more than you can get now.
“The problem was that because the ground was so stony you could only get about two tons an acre, when it was reckoned you needed double that to make a living. So we gave up and went back to sheep.
“I confess I got a lot more pleasure from that,” says the man who’s now a nationally-recognised judge of Exmoor Horns and whose son Dick, now running the Lucott farm, was judging sheep at the last Porlock Horse Show.
John reckons that Lucott land, much of it at 1,500ft, is ideal for his 1,300-strong flock. It’s cooler in summer and there are fewer
flies. “Exmoor Horns will live off very sparse vegetation and, if you cross them with a Leicester Bluefaced ram to get an Exmoor Mule, they’ll compete with any North Country breed and are easier to handle than Exmoor Horns.”
Life could be tough on the Dunkery slopes but it had its compensations. “When I was living up at Lucott during the winter of 1962-3 the snow was so bad I didn’t go to school from Christmas to Easter,” John says. “It was great. The snow was higher than the hedges and I rode my pony over the tops of gates. They brought us hay with a helicopter and I walked on the ice across Nutscale Water.”
But on this warm evening, winter seems an unreal memory. This year’s show is approaching fast and there’s still lots to do before Charmain, John and their band of helpers can be pretty certain that, come rain or shine, it will once more be a day to remember.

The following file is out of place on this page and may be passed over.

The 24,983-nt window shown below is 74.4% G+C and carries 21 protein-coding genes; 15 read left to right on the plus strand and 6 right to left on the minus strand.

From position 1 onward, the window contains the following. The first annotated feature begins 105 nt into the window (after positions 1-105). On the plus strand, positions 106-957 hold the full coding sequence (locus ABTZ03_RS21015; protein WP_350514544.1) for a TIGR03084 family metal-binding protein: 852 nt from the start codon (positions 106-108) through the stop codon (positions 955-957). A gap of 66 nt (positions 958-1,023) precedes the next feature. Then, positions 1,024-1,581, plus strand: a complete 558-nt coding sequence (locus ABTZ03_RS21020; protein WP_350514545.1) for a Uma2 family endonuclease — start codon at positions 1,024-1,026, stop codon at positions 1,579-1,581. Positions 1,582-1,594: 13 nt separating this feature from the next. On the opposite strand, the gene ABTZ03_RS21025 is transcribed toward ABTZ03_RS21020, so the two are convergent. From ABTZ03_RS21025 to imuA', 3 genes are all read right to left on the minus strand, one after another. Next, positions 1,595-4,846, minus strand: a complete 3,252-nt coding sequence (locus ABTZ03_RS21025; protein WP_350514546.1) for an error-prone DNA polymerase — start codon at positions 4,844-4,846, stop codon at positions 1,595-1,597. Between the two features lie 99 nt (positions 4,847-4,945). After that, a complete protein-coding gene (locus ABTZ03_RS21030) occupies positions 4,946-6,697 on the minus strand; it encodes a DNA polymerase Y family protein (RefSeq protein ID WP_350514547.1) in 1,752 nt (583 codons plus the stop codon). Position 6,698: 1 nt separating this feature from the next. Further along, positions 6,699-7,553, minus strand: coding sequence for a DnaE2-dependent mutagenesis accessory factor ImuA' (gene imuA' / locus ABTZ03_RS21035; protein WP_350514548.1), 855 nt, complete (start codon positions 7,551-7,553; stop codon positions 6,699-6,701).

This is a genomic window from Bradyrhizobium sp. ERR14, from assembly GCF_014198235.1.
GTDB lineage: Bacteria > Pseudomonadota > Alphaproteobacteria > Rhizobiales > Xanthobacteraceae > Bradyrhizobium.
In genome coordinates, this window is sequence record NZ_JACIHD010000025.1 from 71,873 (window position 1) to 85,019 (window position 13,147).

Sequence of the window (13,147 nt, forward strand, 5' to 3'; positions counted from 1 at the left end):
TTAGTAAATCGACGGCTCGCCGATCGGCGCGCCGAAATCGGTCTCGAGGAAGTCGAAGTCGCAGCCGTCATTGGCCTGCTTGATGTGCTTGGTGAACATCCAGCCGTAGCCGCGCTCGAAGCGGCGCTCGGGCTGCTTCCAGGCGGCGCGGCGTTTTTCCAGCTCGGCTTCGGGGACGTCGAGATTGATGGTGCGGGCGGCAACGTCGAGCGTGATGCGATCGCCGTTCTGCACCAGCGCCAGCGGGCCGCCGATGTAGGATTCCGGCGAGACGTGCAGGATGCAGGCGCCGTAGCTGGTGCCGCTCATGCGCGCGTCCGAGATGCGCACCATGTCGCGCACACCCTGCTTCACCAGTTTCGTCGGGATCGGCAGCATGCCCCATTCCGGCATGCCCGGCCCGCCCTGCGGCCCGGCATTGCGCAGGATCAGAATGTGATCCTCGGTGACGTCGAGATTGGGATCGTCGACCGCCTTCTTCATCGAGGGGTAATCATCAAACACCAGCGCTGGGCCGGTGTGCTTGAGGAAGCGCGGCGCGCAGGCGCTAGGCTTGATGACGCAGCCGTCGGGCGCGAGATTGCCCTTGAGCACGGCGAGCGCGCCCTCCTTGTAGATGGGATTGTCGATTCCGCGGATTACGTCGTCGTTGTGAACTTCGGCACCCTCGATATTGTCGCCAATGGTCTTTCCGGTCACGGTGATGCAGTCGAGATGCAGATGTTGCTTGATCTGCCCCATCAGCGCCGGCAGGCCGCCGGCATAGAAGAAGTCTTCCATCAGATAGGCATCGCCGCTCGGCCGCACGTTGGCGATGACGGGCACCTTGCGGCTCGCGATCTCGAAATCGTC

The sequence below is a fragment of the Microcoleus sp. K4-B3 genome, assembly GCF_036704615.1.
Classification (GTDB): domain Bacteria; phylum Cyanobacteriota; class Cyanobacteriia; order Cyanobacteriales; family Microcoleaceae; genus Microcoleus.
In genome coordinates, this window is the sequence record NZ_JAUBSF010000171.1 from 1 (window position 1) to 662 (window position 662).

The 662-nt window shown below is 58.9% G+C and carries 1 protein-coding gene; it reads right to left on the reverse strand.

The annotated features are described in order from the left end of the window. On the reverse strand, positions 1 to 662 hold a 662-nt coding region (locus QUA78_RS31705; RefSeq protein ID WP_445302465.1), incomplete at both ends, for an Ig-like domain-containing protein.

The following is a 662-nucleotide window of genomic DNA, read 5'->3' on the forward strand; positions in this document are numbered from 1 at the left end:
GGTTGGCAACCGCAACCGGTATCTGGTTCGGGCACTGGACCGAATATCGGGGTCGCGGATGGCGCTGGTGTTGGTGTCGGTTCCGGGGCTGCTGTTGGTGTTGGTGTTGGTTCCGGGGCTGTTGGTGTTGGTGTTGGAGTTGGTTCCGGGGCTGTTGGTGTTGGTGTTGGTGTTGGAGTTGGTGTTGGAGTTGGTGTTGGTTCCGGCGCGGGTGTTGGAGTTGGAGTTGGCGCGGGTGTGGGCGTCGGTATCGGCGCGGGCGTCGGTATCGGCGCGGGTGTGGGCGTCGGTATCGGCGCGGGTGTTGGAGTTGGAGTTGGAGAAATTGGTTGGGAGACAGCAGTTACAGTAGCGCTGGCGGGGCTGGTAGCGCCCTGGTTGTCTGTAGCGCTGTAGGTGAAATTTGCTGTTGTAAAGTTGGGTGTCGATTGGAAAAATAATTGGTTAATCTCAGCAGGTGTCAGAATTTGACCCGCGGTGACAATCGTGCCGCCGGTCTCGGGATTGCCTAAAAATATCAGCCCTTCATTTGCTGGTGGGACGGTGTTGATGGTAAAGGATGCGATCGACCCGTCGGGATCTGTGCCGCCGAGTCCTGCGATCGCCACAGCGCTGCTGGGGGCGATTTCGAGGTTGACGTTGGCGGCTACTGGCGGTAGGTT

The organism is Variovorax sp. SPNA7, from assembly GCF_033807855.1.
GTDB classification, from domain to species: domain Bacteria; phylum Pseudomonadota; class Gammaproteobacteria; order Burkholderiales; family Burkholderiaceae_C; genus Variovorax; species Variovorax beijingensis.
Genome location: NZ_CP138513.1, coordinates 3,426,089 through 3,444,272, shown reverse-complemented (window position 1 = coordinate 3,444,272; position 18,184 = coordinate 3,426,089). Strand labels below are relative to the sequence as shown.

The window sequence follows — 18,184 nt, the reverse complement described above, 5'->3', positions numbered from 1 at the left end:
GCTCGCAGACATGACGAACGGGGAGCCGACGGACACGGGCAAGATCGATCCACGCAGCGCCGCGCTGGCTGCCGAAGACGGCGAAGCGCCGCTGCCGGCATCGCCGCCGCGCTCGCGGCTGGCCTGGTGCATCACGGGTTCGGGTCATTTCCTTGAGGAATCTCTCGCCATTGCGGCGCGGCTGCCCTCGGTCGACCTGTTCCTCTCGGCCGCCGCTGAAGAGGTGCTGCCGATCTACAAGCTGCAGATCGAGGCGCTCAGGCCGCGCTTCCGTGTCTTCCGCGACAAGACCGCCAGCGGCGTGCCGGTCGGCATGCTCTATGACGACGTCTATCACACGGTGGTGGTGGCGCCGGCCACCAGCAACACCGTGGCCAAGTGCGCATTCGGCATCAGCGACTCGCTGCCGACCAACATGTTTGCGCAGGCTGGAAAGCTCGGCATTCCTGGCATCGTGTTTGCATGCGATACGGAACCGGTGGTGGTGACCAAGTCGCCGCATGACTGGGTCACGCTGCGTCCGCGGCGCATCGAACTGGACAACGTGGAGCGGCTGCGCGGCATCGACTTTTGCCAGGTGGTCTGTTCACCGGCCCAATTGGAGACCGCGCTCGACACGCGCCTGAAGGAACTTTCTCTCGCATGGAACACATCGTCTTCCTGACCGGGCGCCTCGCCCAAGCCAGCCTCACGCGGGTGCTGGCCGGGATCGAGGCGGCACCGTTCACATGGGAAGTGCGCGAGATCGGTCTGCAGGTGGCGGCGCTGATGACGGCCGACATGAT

Masons Kings, the John Deere agricultural dealership in Somerset and Devon, is excited to announce its sponsorship with farmer-led organisation Exmoor Hill Farming Network.
The Network (EHFN) works to improve farm incomes, profitability and sustainable land management in Exmoor’s upland areas. As the region’s leading agricultural dealership, Masons Kings will be helping to raise awareness of this invaluable work, as well
as providing support for EHFN members.
Dave Knight, Chairman of the EHFN, said, “We’re really looking forward to working with Masons Kings, in particular our local depot at Exebridge. The Network is open to all on the moor, it arranges activities, support and training, bringing farmers together to learn from each other and from experts in the industry like Masons Kings.”
Roger Prior, Director at Masons Kings, said, “The whole team at Masons Kings is looking forward to the partnership, sharing our knowledge and expertise with the Exmoor Hill Farming Network community.”